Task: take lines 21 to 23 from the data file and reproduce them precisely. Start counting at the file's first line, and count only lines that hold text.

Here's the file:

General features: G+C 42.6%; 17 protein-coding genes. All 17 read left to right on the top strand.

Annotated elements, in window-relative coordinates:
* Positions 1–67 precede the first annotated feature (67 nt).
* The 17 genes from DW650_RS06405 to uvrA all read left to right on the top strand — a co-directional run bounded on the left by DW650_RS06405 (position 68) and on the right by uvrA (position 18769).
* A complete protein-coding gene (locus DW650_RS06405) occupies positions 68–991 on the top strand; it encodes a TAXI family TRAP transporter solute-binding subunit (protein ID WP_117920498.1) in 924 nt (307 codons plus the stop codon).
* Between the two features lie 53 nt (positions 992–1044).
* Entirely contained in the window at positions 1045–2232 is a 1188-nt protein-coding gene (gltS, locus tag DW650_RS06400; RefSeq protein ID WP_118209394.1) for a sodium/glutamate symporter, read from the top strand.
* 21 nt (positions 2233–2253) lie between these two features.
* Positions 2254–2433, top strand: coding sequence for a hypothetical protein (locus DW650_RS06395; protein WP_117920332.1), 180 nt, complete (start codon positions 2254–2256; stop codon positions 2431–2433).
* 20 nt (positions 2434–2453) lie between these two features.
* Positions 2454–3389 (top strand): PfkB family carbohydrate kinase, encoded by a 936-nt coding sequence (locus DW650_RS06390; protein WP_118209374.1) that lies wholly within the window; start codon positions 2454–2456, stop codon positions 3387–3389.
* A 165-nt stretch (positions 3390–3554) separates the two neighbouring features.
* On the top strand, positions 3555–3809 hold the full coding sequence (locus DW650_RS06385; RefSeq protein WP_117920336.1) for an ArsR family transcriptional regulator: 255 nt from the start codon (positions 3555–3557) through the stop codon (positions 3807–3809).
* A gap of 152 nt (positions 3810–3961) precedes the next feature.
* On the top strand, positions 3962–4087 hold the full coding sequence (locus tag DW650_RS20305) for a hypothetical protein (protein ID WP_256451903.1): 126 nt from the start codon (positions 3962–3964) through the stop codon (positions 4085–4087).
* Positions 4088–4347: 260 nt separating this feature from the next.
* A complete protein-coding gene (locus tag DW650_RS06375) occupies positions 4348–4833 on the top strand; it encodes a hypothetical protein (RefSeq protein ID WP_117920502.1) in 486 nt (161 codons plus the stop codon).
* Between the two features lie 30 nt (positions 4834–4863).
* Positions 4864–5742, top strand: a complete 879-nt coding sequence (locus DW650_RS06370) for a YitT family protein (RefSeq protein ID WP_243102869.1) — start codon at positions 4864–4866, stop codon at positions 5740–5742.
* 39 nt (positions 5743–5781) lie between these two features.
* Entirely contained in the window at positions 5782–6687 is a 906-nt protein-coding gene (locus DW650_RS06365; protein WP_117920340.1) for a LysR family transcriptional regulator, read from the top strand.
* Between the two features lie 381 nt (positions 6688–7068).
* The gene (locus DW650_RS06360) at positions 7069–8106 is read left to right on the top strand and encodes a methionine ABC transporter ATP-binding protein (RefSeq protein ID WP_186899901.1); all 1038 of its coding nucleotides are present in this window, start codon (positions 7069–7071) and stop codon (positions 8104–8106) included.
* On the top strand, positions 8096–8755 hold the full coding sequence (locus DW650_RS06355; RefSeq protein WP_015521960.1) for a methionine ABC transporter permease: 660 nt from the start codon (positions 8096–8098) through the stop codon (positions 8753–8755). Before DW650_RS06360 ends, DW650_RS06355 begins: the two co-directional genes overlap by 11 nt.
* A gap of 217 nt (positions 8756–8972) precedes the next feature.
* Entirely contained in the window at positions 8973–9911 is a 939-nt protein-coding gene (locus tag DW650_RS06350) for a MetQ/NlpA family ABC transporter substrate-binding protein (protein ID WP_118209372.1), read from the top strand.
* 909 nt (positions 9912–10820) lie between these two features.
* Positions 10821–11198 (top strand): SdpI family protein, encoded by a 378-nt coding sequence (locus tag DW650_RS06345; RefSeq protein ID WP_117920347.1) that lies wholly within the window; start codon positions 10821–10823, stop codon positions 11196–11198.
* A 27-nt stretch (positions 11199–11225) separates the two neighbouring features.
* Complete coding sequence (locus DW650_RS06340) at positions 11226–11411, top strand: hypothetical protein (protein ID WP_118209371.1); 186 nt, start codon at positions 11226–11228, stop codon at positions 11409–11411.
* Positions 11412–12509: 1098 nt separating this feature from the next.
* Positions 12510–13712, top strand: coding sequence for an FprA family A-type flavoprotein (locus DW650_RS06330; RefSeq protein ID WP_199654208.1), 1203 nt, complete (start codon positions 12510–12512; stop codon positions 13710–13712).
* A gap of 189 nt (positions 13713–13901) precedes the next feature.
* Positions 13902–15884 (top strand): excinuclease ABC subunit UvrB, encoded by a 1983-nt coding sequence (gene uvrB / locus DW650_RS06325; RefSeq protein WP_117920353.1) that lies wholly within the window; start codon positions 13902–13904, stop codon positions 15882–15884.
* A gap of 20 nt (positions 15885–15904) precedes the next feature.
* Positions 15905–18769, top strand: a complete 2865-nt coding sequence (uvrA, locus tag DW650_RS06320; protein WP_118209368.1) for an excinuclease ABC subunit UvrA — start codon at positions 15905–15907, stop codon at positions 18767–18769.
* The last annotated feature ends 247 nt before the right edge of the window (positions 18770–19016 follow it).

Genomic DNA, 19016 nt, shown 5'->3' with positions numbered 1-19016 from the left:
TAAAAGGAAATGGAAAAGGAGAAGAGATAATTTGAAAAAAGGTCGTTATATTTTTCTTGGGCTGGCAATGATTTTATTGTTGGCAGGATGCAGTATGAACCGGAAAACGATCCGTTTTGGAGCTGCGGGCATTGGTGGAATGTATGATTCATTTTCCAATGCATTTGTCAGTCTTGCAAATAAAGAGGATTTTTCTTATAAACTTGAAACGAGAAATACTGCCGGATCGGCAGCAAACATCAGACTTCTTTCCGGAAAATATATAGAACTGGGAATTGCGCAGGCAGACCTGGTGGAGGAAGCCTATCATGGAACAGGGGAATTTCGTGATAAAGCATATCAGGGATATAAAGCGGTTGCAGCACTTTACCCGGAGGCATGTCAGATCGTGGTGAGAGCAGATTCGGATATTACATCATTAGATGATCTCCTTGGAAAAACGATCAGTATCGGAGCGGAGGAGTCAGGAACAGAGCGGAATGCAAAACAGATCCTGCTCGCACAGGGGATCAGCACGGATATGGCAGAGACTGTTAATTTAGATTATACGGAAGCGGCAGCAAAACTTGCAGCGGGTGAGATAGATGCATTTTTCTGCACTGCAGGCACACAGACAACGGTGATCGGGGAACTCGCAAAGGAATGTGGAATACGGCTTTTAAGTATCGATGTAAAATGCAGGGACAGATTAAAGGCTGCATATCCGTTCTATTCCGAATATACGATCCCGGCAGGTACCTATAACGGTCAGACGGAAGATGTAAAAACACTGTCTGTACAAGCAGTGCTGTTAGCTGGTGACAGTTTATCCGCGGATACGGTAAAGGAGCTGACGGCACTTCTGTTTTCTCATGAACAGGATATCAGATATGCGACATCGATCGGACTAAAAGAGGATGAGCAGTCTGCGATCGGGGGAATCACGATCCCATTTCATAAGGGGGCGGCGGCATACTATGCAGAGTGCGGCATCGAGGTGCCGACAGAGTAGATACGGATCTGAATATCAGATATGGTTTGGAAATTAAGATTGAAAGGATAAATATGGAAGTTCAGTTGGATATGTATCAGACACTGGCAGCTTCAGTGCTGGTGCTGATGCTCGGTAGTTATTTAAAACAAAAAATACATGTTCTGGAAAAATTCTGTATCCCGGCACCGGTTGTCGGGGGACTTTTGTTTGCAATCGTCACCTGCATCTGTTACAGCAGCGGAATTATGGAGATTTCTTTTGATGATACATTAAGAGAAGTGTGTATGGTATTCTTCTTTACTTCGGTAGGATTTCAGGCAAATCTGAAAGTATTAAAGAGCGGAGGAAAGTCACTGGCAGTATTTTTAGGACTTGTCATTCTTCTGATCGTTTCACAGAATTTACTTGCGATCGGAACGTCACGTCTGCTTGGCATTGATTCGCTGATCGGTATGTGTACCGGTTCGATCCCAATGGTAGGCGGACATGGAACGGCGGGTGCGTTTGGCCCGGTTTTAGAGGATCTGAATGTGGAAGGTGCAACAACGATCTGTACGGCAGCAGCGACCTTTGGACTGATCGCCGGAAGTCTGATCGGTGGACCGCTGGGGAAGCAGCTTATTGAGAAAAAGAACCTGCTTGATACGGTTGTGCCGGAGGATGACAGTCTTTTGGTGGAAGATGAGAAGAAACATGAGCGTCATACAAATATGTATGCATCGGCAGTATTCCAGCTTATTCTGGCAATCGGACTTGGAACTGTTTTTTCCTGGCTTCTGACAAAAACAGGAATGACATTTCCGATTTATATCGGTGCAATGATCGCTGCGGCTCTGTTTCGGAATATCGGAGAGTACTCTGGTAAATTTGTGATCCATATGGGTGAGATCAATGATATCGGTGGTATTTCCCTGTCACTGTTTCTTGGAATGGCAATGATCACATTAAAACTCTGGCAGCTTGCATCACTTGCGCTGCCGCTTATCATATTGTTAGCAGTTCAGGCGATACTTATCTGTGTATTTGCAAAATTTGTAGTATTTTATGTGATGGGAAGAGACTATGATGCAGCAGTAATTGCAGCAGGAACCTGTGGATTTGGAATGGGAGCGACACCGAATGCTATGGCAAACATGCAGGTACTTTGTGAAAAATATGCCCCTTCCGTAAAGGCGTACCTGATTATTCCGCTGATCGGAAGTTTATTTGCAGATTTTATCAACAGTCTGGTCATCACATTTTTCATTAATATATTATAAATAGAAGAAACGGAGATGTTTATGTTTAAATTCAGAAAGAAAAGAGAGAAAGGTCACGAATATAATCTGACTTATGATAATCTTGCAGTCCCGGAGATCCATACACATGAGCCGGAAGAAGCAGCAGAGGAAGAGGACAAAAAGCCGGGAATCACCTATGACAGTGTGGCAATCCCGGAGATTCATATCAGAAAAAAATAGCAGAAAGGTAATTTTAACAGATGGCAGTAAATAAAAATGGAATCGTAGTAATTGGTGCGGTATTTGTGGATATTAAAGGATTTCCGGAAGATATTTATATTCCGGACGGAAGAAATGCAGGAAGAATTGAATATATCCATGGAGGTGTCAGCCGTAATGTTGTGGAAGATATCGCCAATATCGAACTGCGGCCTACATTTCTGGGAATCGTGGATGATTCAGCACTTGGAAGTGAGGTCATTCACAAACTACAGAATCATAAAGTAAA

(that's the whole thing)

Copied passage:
* Entirely contained in the window at positions 5782–6687 is a 906-nt protein-coding gene (locus DW650_RS06365; protein WP_117920340.1) for a LysR family transcriptional regulator, read from the top strand.
* Between the two features lie 381 nt (positions 6688–7068).
* The gene (locus DW650_RS06360) at positions 7069–8106 is read left to right on the top strand and encodes a methionine ABC transporter ATP-binding protein (RefSeq protein ID WP_186899901.1); all 1038 of its coding nucleotides are present in this window, start codon (positions 7069–7071) and stop codon (positions 8104–8106) included.